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Original Contribution
November 26, 2003

Regionalization of High-Risk Surgery and Implications for Patient Travel Times

Author Affiliations

Author Affiliations: Departments of Surgery (Dr Birkmeyer) and Pediatrics (Dr Goodman), Dartmouth-Hitchcock Medical Center, Lebanon, NH; Center for the Evaluative Clinical Sciences, Dartmouth Medical School, Hanover, NH (Drs Birkmeyer and Goodman and Ms Marth); and Center for Outcomes Research and Evaluation, Maine Medical Center, Portland (Ms Siewers).

JAMA. 2003;290(20):2703-2708. doi:10.1001/jama.290.20.2703
Abstract

Context Given the strong volume-outcome relationships observed with many surgical procedures, restricting some procedures to hospitals exceeding a minimum volume standard is advocated. However, such regionalization policies might cause unreasonable travel burdens for surgical patients.

Objective To estimate how minimum volume standards for esophagectomy and pancreatic resection would affect how long patients must travel for these procedures.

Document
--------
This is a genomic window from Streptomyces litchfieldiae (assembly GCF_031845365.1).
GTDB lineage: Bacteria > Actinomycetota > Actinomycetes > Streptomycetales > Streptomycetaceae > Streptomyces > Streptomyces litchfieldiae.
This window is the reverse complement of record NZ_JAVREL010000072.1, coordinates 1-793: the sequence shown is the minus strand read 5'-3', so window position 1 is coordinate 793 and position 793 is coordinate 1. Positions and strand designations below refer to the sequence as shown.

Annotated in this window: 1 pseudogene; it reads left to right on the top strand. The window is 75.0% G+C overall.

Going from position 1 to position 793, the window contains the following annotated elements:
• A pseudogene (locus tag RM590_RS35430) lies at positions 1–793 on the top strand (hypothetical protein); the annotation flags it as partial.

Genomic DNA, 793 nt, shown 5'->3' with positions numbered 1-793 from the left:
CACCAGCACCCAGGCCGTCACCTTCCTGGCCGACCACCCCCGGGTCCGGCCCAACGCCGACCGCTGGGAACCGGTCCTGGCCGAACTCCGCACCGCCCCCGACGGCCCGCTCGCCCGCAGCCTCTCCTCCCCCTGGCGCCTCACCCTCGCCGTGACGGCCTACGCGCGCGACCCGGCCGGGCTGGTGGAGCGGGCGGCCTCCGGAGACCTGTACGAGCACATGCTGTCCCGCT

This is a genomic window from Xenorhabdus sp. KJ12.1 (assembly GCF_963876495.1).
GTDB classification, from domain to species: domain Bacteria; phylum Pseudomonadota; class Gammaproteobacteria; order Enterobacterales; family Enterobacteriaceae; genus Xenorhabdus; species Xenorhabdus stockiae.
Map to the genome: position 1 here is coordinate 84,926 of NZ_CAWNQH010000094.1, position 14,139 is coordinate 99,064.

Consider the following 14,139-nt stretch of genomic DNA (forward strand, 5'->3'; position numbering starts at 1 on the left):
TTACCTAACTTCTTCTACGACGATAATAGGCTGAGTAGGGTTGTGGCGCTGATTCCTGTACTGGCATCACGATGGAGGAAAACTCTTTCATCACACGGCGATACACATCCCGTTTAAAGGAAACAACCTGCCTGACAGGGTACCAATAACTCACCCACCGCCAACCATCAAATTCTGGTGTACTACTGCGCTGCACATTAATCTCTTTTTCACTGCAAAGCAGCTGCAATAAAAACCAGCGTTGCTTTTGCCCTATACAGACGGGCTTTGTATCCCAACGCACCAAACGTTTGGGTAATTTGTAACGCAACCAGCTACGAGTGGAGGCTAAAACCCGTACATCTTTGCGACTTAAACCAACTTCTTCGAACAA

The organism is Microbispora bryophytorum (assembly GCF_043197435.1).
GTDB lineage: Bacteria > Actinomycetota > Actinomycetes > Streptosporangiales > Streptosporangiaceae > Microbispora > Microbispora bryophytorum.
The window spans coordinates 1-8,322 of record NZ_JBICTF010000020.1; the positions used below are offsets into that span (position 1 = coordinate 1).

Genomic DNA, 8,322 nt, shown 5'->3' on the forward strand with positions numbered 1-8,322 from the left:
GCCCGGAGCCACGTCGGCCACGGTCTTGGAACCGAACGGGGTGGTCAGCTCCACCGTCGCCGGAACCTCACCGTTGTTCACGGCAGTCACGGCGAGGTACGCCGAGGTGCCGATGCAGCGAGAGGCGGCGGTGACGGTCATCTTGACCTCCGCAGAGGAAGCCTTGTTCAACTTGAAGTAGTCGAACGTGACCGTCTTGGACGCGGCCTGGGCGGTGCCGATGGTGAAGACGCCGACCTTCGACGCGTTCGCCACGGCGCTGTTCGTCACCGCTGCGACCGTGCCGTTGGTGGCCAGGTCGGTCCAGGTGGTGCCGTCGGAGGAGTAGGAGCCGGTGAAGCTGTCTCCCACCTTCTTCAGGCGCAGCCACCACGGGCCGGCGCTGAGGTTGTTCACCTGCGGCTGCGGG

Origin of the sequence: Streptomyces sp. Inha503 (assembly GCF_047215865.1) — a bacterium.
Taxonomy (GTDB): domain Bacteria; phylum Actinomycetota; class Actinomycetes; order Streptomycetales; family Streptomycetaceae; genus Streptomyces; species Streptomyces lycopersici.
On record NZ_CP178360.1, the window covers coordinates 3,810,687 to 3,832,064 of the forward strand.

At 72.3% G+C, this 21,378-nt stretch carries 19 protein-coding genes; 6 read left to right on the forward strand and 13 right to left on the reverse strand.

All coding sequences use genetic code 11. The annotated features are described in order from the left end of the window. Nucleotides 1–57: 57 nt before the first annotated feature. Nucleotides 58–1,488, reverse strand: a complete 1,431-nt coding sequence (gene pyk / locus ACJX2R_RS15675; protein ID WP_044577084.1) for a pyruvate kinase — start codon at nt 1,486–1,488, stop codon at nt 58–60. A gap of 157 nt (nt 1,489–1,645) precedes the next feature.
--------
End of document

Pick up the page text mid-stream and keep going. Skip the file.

Design, Setting, and Patients Simulated trial based on Medicare claims and US road network data. All US hospitals in the 48 continental states were in the study if their surgical procedures included esophagectomy and pancreatic resection. Data from Medicare patients (N = 15 796) undergoing these 2 procedures for cancer between 1994 and 1999 were used.

Main Outcome Measure Additional travel time for patients required to change to higher-volume centers as a result of alternative hospital volume standards (procedures per year).

Results With low-volume standards (1/year for pancreatectomy; 2/year for esophagectomy), approximately 15% of patients would change to higher-volume centers, with negligible effect on their travel times. Most patients would need to travel less than 30 additional minutes (74% pancreatectomy; 76% esophagectomy). Many patients already lived closer to a higher-volume hospital (25% pancreatectomy; 26% esophagectomy). Conversely, with very high-volume standards (>16/year for pancreatectomy; >19/year for esophagectomy), approximately 80% of patients would change to higher-volume centers. More than 50% of these patients would increase their travel time by more than 60 minutes. Travel times would increase most for patients living in rural areas.

Conclusions Many patients travel past a higher-volume center to undergo surgery at a low-volume hospital. If not set too high, hospital volume standards could be implemented for selected operations without imposing unreasonable travel burdens on patients.

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